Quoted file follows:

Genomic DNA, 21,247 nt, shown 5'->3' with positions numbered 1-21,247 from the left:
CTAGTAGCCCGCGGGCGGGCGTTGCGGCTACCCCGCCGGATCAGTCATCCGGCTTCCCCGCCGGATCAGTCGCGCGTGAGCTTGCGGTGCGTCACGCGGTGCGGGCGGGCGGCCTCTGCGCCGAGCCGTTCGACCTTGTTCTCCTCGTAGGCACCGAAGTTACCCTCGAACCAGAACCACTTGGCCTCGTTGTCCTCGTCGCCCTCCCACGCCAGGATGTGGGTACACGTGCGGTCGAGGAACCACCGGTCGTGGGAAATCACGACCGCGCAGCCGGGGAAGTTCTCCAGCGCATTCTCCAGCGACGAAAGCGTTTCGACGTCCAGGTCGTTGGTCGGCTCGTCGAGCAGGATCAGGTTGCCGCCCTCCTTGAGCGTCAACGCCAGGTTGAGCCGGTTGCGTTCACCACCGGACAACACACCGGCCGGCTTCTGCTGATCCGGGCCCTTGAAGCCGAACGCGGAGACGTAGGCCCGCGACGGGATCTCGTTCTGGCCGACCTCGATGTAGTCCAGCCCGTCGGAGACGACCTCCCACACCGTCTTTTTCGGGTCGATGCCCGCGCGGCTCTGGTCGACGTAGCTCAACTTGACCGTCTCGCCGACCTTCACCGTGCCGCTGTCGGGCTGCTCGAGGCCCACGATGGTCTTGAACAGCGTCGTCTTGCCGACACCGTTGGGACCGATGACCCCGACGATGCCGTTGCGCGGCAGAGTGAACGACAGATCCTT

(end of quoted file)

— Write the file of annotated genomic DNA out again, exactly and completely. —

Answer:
Genomic DNA, 21,247 nt, shown 5'->3' with positions numbered 1-21,247 from the left:
CTAGTAGCCCGCGGGCGGGCGTTGCGGCTACCCCGCCGGATCAGTCATCCGGCTTCCCCGCCGGATCAGTCGCGCGTGAGCTTGCGGTGCGTCACGCGGTGCGGGCGGGCGGCCTCTGCGCCGAGCCGTTCGACCTTGTTCTCCTCGTAGGCACCGAAGTTACCCTCGAACCAGAACCACTTGGCCTCGTTGTCCTCGTCGCCCTCCCACGCCAGGATGTGGGTACACGTGCGGTCGAGGAACCACCGGTCGTGGGAAATCACGACCGCGCAGCCGGGGAAGTTCTCCAGCGCATTCTCCAGCGACGAAAGCGTTTCGACGTCCAGGTCGTTGGTCGGCTCGTCGAGCAGGATCAGGTTGCCGCCCTCCTTGAGCGTCAACGCCAGGTTGAGCCGGTTGCGTTCACCACCGGACAACACACCGGCCGGCTTCTGCTGATCCGGGCCCTTGAAGCCGAACGCGGAGACGTAGGCCCGCGACGGGATCTCGTTCTGGCCGACCTCGATGTAGTCCAGCCCGTCGGAGACGACCTCCCACACCGTCTTTTTCGGGTCGATGCCCGCGCGGCTCTGGTCGACGTAGCTCAACTTGACCGTCTCGCCGACCTTCACCGTGCCGCTGTCGGGCTGCTCGAGGCCCACGATGGTCTTGAACAGCGTCGTCTTGCCGACACCGTTGGGACCGATGACCCCGACGATGCCGTTGCGCGGCAGAGTGAACGACAGATCCTT